Since the beginning of the new millennium, it’s been said that gamification, when used in business, smaller or bigger, is a revolutionary method that will change employee motivation and improve efficiency, thus leading to bigger sales.
Gamification techniques came into Polish business quietly. The moment when more and more companies started to introduce gamification into the structure of their operations was no sudden shock or a major change of the employers’ habits. Still, it remains a fact that employee motivation systems based on achievements in ‘games’ become more and more popular and will soon become a part of even small enterprises. It’s also a good moment to write about the myths and inaccuracies in the perception of gamification as a tool for motivating employees. Falling into this trap may thwart even the best of the employer’s plans and squander the employees’ will to change. So, what are the things to avoid in the process of gamifying the employee motivation methods?
1. Gamification is not pointsification
You will often come across the opinion that gamification is just a way of assigning points, virtual badges or medals on the basis of which you can clearly determine who did more work in a shorter time and with good results. However, there is another method that is a part of gamification: ludification (playfulness), which is focused not so much on assigning points and ‘rewards,’ but on recognising employees for achieving something difficult, unexpected, or arduous. Below is a list of concepts associated with pointsification and ludification:
2. Gamification makes everything better
Gamification, when used skilfully as a motivation tool (adapted to the size of the company, the nature of its operations, and the personnel), will surely result in bigger sales of products and services and, consequently, more profits and better efficiency. Better-motivated employees that function within the enterprise’s society are naturally more goal-oriented and focused on working together for the benefit of the company. A badly selected system of gamifcation and rewarding particular activities and results will be counterproductive, demotivating employees, reducing efficiency and sales, thus decreasing the income of the company.
3. Gamification is the only motivation tool
Companies using games to motivate their employees often think that the games system is all they need. However, motivation can be divided into intrinsic and extrinsic. Intrinsic motivation means satisfaction from achieving the goal, unexpected rewards, and stimulating creativity and out-of-the-box thinking. Extrinsic motivation means primarily rewards for reaching pre-set goals, working solely for the reward, and a possibility of reward inflation. Conclusions? Anyone introducing gamification in their company should try and balance these two types of motivation. What else? Important factors that affect motivation are employment stability, democracy in making the key decisions in the company, and the atmosphere of everyday work.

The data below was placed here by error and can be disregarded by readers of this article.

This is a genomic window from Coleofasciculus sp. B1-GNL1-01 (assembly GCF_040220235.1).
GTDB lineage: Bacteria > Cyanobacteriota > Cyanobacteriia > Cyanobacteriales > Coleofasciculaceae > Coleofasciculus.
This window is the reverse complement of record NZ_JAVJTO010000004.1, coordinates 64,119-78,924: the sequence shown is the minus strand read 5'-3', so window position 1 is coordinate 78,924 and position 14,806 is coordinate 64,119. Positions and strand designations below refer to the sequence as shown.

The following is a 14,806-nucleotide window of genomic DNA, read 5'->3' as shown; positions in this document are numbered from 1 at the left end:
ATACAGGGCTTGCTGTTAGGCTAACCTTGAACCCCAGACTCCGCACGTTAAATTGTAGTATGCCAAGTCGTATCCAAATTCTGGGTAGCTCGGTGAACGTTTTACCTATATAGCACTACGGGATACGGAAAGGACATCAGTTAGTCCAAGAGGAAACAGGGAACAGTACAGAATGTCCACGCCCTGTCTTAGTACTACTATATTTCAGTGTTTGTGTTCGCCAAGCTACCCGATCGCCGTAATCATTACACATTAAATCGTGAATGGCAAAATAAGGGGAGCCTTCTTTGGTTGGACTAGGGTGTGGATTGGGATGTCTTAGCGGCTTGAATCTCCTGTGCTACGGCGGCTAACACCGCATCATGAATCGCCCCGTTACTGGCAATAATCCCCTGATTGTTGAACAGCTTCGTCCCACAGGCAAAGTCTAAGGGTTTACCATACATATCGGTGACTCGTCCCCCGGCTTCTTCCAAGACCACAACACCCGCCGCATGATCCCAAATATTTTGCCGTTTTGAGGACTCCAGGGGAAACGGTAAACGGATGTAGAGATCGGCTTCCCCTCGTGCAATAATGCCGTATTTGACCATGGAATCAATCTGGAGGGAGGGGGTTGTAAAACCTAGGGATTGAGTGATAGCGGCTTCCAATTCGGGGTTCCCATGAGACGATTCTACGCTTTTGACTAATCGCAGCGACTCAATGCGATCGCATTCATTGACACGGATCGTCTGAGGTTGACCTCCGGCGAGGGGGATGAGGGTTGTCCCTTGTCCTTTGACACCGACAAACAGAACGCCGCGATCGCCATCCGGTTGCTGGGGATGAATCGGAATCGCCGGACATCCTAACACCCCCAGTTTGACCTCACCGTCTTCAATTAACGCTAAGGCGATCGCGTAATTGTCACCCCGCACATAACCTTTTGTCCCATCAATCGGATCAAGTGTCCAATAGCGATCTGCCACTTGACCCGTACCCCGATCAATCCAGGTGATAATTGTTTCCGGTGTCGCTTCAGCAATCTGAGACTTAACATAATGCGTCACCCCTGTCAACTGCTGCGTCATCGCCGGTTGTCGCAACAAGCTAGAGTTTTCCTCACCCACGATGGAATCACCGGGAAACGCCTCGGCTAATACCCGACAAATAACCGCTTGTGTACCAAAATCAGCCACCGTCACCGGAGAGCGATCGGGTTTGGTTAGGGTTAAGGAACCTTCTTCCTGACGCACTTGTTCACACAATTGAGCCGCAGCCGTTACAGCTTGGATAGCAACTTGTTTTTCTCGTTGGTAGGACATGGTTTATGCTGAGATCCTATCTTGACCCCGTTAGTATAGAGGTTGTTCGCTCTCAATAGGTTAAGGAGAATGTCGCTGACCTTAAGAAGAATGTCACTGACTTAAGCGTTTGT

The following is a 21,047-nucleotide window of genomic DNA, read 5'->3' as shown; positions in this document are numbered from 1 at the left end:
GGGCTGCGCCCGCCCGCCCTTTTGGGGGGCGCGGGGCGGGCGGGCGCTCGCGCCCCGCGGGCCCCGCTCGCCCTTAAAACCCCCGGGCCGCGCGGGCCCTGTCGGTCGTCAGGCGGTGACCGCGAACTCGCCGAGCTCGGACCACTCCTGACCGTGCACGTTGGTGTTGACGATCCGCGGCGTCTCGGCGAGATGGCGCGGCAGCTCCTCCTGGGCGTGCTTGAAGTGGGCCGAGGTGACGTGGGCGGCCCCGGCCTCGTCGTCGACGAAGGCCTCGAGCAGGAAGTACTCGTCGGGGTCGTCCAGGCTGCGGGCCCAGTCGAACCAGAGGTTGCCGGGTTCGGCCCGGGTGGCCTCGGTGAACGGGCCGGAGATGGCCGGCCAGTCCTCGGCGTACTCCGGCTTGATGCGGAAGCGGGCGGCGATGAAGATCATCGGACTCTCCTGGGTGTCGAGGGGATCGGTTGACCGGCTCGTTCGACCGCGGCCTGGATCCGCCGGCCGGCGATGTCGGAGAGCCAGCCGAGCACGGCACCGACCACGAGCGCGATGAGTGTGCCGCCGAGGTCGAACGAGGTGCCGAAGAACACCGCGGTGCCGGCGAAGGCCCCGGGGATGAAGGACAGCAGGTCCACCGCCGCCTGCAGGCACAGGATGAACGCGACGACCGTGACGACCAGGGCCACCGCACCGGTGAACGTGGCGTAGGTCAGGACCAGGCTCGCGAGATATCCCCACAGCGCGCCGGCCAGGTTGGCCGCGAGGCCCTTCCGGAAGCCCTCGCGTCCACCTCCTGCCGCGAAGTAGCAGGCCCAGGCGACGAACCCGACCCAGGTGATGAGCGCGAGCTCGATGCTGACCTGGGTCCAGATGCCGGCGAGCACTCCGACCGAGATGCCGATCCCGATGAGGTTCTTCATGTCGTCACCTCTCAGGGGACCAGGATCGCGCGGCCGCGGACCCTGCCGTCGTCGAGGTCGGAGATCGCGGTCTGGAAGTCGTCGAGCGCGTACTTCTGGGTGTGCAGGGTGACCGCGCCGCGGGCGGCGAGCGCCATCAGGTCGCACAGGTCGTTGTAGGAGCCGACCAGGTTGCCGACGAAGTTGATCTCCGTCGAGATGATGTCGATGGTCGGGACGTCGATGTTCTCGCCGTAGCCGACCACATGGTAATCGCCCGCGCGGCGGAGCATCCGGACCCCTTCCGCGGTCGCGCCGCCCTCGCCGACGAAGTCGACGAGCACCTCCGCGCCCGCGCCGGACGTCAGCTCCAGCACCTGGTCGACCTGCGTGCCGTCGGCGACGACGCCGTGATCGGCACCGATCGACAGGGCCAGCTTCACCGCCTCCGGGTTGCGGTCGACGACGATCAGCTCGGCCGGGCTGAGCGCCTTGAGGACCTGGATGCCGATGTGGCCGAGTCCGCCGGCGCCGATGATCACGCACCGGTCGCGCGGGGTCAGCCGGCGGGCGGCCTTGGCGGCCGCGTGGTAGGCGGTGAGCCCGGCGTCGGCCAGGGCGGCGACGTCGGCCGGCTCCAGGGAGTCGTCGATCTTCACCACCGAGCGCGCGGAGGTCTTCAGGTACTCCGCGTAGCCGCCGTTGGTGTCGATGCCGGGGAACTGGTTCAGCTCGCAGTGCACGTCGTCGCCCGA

4. Gamification is engaging
Naturally, it is, like every other game. But once again, there are two elements: transactional engagement and emotional engagement. The former is pay for performance, doing only what is required, and jumping ship for a better offer. The latter means attachment to the company, a desire to do more and get more in return. Again, the key thing is balance, which ensures optimum results of motivation through gamification. If the scales tilts to one side, it never produces benefits!
5. Gamification must have badges and points
If you follow all of the above advice and don’t believe all the popular opinions about gamification, your system will do without badges and points assigned to employees.
To sum up, the crucial thing in introducing gamification tools is to make thought-through decisions with respect to the extent and the manner of implementation of these tools. If care is taken of the necessary balance between all of the aspects, the new tools will surely contribute to boosting efficiency and effectiveness of employees, their satisfaction, and their levels of motivation. From there, you are one step away from bigger sales and bigger profits.
The article was written on the basis of the ‘5 myths about gamification everyone shoud know’ report by Darcy Jacobsen. Source: http://www.globoforce.com/gfblog/2013/5-myths-about-gamification-everyone-should-know/